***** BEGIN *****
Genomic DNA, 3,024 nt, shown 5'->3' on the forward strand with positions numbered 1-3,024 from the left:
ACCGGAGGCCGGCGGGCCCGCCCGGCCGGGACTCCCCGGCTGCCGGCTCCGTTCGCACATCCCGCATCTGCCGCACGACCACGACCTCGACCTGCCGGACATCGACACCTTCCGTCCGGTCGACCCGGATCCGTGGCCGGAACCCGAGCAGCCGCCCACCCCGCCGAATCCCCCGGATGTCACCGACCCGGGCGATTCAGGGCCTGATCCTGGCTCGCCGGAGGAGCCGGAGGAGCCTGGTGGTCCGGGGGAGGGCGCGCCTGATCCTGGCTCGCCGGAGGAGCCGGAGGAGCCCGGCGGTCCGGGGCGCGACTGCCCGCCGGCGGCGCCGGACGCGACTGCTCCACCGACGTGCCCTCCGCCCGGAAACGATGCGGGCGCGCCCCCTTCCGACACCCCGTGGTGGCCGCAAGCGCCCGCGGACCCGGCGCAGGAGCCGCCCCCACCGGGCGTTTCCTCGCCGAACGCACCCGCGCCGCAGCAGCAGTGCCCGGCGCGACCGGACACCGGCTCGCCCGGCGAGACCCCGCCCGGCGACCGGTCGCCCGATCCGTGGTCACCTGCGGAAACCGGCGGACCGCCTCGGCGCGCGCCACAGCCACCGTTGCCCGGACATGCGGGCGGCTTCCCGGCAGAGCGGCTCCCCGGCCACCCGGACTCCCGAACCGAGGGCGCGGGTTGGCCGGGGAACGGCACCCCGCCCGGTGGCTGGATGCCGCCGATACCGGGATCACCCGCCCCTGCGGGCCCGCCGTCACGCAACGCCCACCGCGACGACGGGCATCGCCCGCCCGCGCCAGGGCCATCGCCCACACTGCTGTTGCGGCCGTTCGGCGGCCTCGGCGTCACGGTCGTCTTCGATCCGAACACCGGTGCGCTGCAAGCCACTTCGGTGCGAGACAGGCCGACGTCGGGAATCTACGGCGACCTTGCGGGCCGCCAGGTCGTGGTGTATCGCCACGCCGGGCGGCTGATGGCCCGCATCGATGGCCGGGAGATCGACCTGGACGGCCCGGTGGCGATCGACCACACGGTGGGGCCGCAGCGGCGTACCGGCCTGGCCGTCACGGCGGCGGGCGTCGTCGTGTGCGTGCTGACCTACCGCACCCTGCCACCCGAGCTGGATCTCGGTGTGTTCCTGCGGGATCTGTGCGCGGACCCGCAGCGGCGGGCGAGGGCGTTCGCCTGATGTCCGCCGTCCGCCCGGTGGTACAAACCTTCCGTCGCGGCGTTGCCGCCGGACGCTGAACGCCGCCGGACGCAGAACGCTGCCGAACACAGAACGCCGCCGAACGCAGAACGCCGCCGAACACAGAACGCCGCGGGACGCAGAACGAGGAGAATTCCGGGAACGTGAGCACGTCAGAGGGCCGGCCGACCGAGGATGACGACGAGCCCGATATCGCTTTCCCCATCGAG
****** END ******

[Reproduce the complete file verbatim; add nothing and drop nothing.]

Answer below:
Genomic DNA, 3,024 nt, shown 5'->3' on the forward strand with positions numbered 1-3,024 from the left:
ACCGGAGGCCGGCGGGCCCGCCCGGCCGGGACTCCCCGGCTGCCGGCTCCGTTCGCACATCCCGCATCTGCCGCACGACCACGACCTCGACCTGCCGGACATCGACACCTTCCGTCCGGTCGACCCGGATCCGTGGCCGGAACCCGAGCAGCCGCCCACCCCGCCGAATCCCCCGGATGTCACCGACCCGGGCGATTCAGGGCCTGATCCTGGCTCGCCGGAGGAGCCGGAGGAGCCTGGTGGTCCGGGGGAGGGCGCGCCTGATCCTGGCTCGCCGGAGGAGCCGGAGGAGCCCGGCGGTCCGGGGCGCGACTGCCCGCCGGCGGCGCCGGACGCGACTGCTCCACCGACGTGCCCTCCGCCCGGAAACGATGCGGGCGCGCCCCCTTCCGACACCCCGTGGTGGCCGCAAGCGCCCGCGGACCCGGCGCAGGAGCCGCCCCCACCGGGCGTTTCCTCGCCGAACGCACCCGCGCCGCAGCAGCAGTGCCCGGCGCGACCGGACACCGGCTCGCCCGGCGAGACCCCGCCCGGCGACCGGTCGCCCGATCCGTGGTCACCTGCGGAAACCGGCGGACCGCCTCGGCGCGCGCCACAGCCACCGTTGCCCGGACATGCGGGCGGCTTCCCGGCAGAGCGGCTCCCCGGCCACCCGGACTCCCGAACCGAGGGCGCGGGTTGGCCGGGGAACGGCACCCCGCCCGGTGGCTGGATGCCGCCGATACCGGGATCACCCGCCCCTGCGGGCCCGCCGTCACGCAACGCCCACCGCGACGACGGGCATCGCCCGCCCGCGCCAGGGCCATCGCCCACACTGCTGTTGCGGCCGTTCGGCGGCCTCGGCGTCACGGTCGTCTTCGATCCGAACACCGGTGCGCTGCAAGCCACTTCGGTGCGAGACAGGCCGACGTCGGGAATCTACGGCGACCTTGCGGGCCGCCAGGTCGTGGTGTATCGCCACGCCGGGCGGCTGATGGCCCGCATCGATGGCCGGGAGATCGACCTGGACGGCCCGGTGGCGATCGACCACACGGTGGGGCCGCAGCGGCGTACCGGCCTGGCCGTCACGGCGGCGGGCGTCGTCGTGTGCGTGCTGACCTACCGCACCCTGCCACCCGAGCTGGATCTCGGTGTGTTCCTGCGGGATCTGTGCGCGGACCCGCAGCGGCGGGCGAGGGCGTTCGCCTGATGTCCGCCGTCCGCCCGGTGGTACAAACCTTCCGTCGCGGCGTTGCCGCCGGACGCTGAACGCCGCCGGACGCAGAACGCTGCCGAACACAGAACGCCGCCGAACGCAGAACGCCGCCGAACACAGAACGCCGCGGGACGCAGAACGAGGAGAATTCCGGGAACGTGAGCACGTCAGAGGGCCGGCCGACCGAGGATGACGACGAGCCCGATATCGCTTTCCCCATCGAG